Hey everyone, this post about Bandit is NOT a walkthrough of the greatest (only) “learn bash hacking” programs I’ve completed. This is NOT going to give you an advantage if you’re looking for cheat codes. This post will hopefully make you click on OverTheWire and want to try it out for yourself.
Why you should try Bandit
Do you work with Linux, bash shells, scripts, or ever have to deal with the command line? If you are a developer, network admin, forensic analyst, incident responser, pentester… or any other IT job, the answer is most likely yes (unless you have some serious automation or “a guy” for that). Whether you’re entering into a new field or you need a refresher course, Bandit is the first of many war games offered by the good looking hackers of OverTheWire. Start at Lesson 0 and work your way through them all.
Last night, I met up with a group of fellow hackers from #Misec and we tackled it. We went from 4pm to 12am, only stopping for a taco/wings run. We had a wide range of skill levels from 15 years of experience to a recent college grad, but we were able to go through the tasks at a pretty even pace. Doing this training in a open group where everyone discusses their tactics was really cool because there are multiple ways to do the same lesson, there’s never one right answer. I highly suggest you do the same. Get a group of 4-10 people, grab a six-pack and hunker down somewhere.
By the end of the night, I had expanded on the bash commands I already knew like ls, cat, chmod, mkdir, touch, openssl, and vi/nano/vim. I looked at the man page (help documentation) for the first time for other commands I heard of but didn’t use: grep, file, diff, gzip, tar, and so much more. Seriously guys and gals, you will not complete this course unless you type <cmd> –help or man <cmd>.
There was only really tricky lesson in Bandit for those unfamiliar with development or python. So to assist but not give the answer away, I’d like to point a few things out about python. Please note this is one specific way to beat this level, @jadedtreebeard found a faster way to beat this level without even touching python.
- Run python scripts by writing: python filename.py
- Variables have type, so numbers (30002) are integers and words are strings (“words”)
- Change integers to strings: str(myVariable)
- Change strings to integers: int(myString)
- Importing packages are the first thing to do in a .py file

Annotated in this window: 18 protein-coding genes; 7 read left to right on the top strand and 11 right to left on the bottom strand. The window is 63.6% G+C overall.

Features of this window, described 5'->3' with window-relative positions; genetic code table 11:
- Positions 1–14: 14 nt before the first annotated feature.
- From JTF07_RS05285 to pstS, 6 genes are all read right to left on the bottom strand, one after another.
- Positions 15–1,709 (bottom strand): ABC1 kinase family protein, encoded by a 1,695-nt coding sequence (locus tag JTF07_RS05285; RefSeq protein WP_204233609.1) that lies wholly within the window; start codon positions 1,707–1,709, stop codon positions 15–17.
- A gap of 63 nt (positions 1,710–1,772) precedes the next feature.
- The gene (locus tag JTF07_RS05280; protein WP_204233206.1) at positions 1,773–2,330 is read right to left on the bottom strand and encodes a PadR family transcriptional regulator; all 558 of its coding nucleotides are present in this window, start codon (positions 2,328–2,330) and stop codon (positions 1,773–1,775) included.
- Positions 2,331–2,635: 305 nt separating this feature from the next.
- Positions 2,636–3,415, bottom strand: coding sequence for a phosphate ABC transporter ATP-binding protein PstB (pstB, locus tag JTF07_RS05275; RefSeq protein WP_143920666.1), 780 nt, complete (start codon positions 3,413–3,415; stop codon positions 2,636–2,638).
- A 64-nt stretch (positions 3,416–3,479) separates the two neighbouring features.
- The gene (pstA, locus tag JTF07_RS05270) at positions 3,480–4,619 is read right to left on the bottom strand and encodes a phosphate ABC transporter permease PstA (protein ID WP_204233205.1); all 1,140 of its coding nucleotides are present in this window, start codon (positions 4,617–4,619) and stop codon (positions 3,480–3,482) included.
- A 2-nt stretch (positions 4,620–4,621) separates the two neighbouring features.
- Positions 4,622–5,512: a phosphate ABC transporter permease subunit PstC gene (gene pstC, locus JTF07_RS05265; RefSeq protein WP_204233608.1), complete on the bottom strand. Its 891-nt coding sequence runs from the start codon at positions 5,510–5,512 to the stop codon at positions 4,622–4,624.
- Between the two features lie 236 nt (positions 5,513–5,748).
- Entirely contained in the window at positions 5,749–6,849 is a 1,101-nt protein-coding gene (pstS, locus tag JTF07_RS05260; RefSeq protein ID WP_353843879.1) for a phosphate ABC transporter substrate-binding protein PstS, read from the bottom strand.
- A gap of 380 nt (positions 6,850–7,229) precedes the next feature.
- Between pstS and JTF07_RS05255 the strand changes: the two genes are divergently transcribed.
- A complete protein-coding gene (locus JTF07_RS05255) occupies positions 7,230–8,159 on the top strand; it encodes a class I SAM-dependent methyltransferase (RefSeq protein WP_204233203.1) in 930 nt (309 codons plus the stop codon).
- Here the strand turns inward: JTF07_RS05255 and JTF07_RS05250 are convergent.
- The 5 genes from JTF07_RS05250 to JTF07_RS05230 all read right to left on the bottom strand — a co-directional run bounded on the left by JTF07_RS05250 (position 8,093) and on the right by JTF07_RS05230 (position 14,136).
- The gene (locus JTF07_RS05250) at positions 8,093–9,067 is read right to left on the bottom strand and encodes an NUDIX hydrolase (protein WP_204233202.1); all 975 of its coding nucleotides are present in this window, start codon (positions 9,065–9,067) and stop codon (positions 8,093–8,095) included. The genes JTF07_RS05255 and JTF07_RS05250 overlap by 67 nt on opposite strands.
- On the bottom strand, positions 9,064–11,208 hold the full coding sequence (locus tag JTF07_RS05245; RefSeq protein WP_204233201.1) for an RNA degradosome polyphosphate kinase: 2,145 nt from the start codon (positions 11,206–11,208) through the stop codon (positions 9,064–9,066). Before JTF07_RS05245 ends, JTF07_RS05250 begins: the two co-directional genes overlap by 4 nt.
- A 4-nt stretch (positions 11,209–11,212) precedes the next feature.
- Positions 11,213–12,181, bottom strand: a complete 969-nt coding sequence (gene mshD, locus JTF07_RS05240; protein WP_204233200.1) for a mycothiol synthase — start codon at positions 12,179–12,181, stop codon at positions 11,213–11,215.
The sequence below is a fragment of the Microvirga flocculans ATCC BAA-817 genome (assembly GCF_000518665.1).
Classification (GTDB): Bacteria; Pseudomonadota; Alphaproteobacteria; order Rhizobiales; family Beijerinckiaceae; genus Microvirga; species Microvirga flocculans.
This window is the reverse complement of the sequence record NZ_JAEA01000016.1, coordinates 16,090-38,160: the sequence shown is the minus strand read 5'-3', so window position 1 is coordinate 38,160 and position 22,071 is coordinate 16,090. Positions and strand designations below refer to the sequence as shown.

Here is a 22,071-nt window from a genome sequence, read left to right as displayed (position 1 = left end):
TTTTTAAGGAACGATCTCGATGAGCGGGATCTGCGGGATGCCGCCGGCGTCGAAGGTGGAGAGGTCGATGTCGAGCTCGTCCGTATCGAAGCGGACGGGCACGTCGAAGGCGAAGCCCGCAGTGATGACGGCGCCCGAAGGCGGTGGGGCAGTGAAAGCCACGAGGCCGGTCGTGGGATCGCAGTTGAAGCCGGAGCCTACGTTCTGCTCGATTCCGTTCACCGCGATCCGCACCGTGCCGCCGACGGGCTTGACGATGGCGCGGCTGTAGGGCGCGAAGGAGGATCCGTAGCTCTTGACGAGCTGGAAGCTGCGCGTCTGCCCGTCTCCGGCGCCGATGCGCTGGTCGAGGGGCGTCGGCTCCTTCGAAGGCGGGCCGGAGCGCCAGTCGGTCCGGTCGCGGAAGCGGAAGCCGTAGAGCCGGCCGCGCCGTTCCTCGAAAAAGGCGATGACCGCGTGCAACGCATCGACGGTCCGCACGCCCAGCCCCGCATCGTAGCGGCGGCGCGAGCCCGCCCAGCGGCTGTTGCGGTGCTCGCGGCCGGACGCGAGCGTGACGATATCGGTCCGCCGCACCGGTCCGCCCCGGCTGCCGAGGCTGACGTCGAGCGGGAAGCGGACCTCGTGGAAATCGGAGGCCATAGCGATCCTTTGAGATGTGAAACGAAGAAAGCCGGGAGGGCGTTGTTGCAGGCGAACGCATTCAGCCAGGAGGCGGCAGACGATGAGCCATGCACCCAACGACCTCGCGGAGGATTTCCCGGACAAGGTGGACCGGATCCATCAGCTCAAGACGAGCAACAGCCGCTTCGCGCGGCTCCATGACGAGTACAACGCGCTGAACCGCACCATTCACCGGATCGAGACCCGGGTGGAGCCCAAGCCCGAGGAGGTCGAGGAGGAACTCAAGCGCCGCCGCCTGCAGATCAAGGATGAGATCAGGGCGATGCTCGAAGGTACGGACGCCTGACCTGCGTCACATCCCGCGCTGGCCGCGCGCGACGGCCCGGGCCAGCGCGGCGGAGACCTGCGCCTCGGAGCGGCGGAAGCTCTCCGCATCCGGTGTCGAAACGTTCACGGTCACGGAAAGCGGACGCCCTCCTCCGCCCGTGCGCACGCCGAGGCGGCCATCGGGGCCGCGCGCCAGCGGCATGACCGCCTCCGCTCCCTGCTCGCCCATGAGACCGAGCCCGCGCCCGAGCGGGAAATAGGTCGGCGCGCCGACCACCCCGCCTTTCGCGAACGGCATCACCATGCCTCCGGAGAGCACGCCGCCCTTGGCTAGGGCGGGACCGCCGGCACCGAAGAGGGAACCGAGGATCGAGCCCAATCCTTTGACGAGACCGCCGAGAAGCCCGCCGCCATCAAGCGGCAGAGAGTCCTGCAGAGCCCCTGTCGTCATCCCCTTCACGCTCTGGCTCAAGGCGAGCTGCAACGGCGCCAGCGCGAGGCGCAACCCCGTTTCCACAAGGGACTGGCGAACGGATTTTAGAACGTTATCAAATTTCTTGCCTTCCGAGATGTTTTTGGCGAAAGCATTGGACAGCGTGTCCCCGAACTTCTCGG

- I suggest you look at socket *COUGH COUGH*
- range(x, y) will give you a list starting at x going to y
- For loops will loop through every object in a list
- Syntax: for something in list:
- Indent under that line and it’ll be included in the list
- If statements are powerful
- What would happen if you only did something when a variable contained a certain substring
- if only “Correct” was in someString: then I could print someString only when it has the right values instead of every incorrect one as well… 😉
There are 27 lessons in Bandit, it took our group 8 hours to casually and thoroughly go through every lesson. A few are very tricky. I suggest you a) read cmd manuals b) read the associated links from OverTheWire for each lesson c) brainstorm and bounce ideas around your group. The only thing you should not do is google the answer, this is a public activity and other people have already done this. I suggest you stay away from googling “how to complete Bandit”…. It’s not cool, you can learn so much more by following a-c.
Lastly, I want to give a shout out to @Ashioni of @CBI_IT, @JadedTreeBeard, @bigryanb, @EquinchOcha and the other hackers in my group who’s twitter handles I do not know… It’s because of them I had such a fun time instead of pulling my hair out when I got stuck on lesson 28. If you are in the Michigan area, you seriously need to look up #Misec, it’s a great group of people. Reach out to @Ashioni, he is trying to set up a workshop at @CBI_IT to go over these exercises.
After you’ve conquered Bandit, move on to the next level: Leviathan. I suggest trying Bandit in a group with other people, but Leviathan should be pretty tame and is a good way to test your individual skills.